So the other side of the trust issue is that we believe that mistrust makes us safe.  And in many cases, it's that appeal to our safety that governments use to convince us to give up our civil liberties or to reassure us that they know how to be tough on crime, though it costs money that is syphoned away from health and education--areas of spending that might improve people's lives, money that might have helped Michael Zehaf-Bibeau deal with his sense or marginalization in a different way.  Similarly, news organizations, whose very survival is threatened in a variety of ways by the openness of the internet, need to grab our attention, and there's nothing like a manhunt or the word "terrorist" to do that.

But as Daniel Kahneman points out, the "availability heuristic" come an "availability cascade."  Here's what he has to say in Thinking, Fast and Slow:

"An availability cascade is a self-sustaining chain of events, which may start from media reports of a relatively minor event and lead up to public panic and large-scale government action.  On some occasions, a media story catches the attention of the public, which becomes aroused and worried.  This emotional reaction becomes a story in itself, prompting additional coverage in the media, which in turn produces greater concern and involvement.  The cycle is sometimes sped along deliberately by 'availability entrepreneurs,' individuals or organizations who work to ensure a continuous flow of worrying news.  The danger is increasingly exaggerated as the media compete for attention-grabbing headlines" (142).

Availability cascades create unintended consequences.  One of these is the various costs of distrust.  Dean Richard Kleer told me today that economists actually talk about the "extrinsic costs" of distrust, which across the economy are enormous.  How many (unnecessary) forms did you fill out this year to prove you weren't doing something reprehensible?  How many reports did you write to prove you were doing your job, and what actually happened to those reports and the time that went into writing them?  How many children walk to school or go with a group of friends to the nearest schoolyard or park just simply to hang out and perhaps climb a tree or two?  What effect will this have on our effort to address climate change--if nature becomes nothing more than annoying or violent weather?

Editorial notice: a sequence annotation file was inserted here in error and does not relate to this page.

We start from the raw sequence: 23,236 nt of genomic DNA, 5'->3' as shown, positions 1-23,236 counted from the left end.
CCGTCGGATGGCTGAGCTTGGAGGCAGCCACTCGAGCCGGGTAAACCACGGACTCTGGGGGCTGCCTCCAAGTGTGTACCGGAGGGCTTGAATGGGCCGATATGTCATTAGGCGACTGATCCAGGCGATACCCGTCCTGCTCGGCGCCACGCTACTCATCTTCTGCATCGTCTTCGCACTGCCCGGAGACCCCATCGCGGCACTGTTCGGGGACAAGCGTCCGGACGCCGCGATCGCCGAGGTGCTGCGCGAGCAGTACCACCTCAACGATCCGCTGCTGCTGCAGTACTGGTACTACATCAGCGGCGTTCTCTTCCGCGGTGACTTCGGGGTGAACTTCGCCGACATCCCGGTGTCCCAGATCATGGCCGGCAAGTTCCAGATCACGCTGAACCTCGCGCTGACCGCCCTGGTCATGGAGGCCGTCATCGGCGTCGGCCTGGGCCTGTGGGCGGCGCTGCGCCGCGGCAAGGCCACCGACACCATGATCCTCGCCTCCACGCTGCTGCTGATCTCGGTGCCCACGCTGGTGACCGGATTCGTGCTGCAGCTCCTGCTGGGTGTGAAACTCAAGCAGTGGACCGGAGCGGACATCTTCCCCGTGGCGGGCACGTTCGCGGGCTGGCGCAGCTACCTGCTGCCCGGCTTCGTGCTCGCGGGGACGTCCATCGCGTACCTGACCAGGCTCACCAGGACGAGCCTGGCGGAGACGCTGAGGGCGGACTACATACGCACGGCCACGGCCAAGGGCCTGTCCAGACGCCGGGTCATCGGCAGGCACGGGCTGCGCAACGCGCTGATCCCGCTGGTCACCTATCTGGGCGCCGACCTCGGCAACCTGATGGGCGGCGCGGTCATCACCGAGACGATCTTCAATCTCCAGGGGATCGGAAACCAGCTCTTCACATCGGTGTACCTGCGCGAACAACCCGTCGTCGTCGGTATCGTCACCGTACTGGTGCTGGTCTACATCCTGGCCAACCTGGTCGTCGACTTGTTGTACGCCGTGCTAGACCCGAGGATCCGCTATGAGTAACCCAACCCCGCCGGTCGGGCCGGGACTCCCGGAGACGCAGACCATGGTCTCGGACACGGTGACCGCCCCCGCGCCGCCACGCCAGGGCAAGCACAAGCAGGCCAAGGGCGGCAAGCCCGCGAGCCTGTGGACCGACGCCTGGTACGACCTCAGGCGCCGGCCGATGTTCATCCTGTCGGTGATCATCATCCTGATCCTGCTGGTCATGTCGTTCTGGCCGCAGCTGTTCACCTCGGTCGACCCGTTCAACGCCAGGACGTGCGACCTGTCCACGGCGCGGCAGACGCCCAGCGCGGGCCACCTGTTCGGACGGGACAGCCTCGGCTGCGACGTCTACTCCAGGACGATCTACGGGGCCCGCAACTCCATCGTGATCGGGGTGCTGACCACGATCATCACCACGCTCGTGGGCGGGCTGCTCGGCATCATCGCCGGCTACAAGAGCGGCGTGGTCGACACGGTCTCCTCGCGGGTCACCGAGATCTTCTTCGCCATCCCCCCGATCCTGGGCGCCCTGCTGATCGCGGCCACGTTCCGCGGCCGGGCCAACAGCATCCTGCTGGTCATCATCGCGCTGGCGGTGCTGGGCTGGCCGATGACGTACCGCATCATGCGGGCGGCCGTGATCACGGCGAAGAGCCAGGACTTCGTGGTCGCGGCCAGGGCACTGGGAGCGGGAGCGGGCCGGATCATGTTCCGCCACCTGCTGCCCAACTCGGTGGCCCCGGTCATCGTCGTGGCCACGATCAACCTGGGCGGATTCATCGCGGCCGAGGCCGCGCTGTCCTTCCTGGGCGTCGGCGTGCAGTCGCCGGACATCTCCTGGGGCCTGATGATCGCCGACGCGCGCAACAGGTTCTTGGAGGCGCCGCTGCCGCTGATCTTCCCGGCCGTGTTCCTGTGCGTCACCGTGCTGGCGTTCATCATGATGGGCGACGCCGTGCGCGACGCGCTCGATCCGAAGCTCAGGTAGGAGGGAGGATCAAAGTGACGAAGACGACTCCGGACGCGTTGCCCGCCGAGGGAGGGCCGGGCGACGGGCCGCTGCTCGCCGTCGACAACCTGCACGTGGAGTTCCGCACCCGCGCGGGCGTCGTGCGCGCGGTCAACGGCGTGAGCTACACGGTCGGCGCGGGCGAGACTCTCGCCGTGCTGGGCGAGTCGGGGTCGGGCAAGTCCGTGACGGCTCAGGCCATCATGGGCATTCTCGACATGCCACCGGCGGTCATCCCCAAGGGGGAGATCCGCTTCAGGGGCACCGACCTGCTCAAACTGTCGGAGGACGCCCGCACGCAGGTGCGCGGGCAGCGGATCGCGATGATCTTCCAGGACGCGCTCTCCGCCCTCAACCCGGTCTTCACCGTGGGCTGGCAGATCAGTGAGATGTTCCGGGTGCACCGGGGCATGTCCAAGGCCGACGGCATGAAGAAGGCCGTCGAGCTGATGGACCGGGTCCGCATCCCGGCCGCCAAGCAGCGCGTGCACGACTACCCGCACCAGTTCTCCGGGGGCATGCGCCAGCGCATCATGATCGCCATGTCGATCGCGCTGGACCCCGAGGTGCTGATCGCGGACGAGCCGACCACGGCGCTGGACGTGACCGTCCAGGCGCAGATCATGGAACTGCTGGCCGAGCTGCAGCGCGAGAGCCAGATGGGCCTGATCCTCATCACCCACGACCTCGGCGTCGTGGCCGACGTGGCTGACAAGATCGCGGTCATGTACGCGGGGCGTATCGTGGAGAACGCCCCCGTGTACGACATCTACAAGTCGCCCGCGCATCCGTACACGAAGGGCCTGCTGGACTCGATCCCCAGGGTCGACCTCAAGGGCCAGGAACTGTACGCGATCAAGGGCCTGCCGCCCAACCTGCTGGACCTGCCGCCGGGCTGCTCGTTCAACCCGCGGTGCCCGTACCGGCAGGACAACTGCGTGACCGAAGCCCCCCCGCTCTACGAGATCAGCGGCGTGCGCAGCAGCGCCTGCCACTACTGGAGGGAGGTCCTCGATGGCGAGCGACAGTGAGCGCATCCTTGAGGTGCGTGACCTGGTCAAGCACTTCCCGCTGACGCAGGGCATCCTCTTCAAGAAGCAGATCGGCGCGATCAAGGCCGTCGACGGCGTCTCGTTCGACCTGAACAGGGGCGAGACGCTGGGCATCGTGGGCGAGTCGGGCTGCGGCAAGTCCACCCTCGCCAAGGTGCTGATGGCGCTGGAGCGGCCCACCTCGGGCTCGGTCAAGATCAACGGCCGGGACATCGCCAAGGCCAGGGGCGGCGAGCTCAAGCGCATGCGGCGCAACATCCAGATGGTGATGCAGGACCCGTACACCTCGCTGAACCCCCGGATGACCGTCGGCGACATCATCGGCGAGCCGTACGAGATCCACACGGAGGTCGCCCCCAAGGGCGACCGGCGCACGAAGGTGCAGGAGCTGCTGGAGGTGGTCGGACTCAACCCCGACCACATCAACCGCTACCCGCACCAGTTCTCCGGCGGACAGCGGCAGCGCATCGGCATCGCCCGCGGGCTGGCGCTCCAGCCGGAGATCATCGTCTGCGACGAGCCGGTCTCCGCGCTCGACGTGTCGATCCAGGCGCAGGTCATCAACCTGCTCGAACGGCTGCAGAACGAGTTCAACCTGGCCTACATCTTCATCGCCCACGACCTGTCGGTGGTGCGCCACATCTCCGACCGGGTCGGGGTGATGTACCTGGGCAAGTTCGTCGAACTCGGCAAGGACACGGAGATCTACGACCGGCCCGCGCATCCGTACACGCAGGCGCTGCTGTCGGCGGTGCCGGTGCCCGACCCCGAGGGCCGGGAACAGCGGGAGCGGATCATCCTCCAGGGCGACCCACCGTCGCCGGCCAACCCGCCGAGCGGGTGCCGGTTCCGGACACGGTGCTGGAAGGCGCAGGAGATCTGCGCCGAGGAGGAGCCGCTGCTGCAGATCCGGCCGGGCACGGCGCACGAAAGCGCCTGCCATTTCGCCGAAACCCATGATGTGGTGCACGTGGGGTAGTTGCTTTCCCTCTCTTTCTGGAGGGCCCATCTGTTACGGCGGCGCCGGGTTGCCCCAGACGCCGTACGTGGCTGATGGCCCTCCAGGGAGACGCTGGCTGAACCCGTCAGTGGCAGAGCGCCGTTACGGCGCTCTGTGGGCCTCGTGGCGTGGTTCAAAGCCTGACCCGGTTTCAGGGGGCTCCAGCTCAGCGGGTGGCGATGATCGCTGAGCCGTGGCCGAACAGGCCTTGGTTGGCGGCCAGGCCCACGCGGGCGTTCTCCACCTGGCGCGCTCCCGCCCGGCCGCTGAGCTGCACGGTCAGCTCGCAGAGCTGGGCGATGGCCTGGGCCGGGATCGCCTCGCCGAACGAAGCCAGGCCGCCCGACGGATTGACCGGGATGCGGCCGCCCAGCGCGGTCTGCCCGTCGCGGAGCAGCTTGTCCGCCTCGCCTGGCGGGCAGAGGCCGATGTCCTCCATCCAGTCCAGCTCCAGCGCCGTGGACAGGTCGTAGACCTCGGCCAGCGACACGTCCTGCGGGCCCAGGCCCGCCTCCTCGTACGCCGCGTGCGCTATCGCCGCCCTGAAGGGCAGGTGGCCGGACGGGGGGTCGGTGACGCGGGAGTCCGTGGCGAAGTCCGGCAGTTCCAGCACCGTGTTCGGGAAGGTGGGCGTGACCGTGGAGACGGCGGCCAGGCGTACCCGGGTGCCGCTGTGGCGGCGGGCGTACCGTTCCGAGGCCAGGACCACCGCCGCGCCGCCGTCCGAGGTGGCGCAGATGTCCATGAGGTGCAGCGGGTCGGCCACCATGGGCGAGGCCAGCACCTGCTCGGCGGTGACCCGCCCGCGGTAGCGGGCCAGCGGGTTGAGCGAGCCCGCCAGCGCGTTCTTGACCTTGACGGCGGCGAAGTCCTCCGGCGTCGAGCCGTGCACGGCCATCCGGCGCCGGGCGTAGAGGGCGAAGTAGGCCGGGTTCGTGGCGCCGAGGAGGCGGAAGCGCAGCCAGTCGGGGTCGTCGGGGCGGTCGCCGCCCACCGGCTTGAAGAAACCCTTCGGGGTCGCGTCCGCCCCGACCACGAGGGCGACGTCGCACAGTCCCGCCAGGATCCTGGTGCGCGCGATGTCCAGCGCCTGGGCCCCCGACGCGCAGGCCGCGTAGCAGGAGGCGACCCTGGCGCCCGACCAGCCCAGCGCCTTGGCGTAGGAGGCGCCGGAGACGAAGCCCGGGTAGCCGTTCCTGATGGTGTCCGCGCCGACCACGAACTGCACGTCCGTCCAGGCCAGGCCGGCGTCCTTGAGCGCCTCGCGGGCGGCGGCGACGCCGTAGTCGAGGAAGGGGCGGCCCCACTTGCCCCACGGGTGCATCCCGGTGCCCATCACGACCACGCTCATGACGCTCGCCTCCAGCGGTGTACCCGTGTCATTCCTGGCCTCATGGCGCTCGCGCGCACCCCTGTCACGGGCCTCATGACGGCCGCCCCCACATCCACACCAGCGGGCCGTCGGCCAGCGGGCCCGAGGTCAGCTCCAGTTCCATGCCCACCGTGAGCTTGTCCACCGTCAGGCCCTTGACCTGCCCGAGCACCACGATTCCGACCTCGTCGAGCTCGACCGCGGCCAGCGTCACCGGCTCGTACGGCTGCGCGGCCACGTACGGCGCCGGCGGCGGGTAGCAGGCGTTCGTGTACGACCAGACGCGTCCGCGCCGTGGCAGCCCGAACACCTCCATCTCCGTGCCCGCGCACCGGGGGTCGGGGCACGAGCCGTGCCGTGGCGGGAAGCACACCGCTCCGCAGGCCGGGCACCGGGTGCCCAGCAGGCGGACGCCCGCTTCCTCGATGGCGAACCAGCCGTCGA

But there are two other, larger unintended consequences.  Distrust tends to lead to a focus on standard operating procedures that will catch the "free riders," and from there to a managerial style of "leadership" that focuses on SOPs, to the exclusion of the real problems that face us.  Real leadership deals with complex problems, often in messy ways, by gathering together creative teams of people who work collectively to understand the complexity and find creative, perhaps unanticipated solutions.  Distrust has no place here.

Distrust may also, at the ballot box, prompt us to vote for the people who scare us the most and promise to keep fear at bay.  Are you worried about higher taxes, terrorism, drugs on city streets?  These worries, whether reasonable or not, might prompt you to vote in ways that are actually against society's best long-term interest--for the tough-on-crime bunch rather than the tough-on-climate change advocates, since crime is feared here and now, whereas climate change is feared elsewhere and later--though the United Nations declares it is the biggest challenge facing the human race.

Distrust also leads to a kind of individualistic bunker mentality that actually works against the sense of community that might lead to solutions. If you are standing on the street waiting for a bus that is late again, but are distrustful, are you likely to talk to the other people who are waiting about how this bus works for them, to see if you can work together to convince the city to make some changes?  Or are you likely to remain silent?  Even if you talk to them but distrust the city to be responsive to your concerns, are you convinced you can do something?

Several social movements have been working lately to counteract our sense of distrust, to connect a variety of people together to effect social change:  Idle No More, the Occupy Movement, and Saskatchewan's own Prairie Pastures Public Interest group.  Such change works very slowly, partly because it eschews the kinds of top-down "leadership" that has gotten us in trouble, because power and wealth all too often turn people who once wanted to serve into people who want more power and wealth.  (And yes, there's some shocking psychological research on this.)  Rather, these grass roots movements often begin by educating people who are sympathetic to their goals and beliefs, and education takes a while to trickle down into the ballot box.  Occupy has recently influenced the Bank of England's position on wealth, and the Los Angeles City Council has passed a resolution indicating its informal support.  Prairie Pastures Public Interest brought together Chiefs, ranchers, farmers, academics, and poets (there were two of us!) to consider how we can respond to the province's decision to sell off the public pastures that protected vulnerable species of plants, birds, and animals, while providing grazing land for ranchers and small farmers.  We're working behind the scenes and are gaining some traction.  Idle No More goes from strength to strength.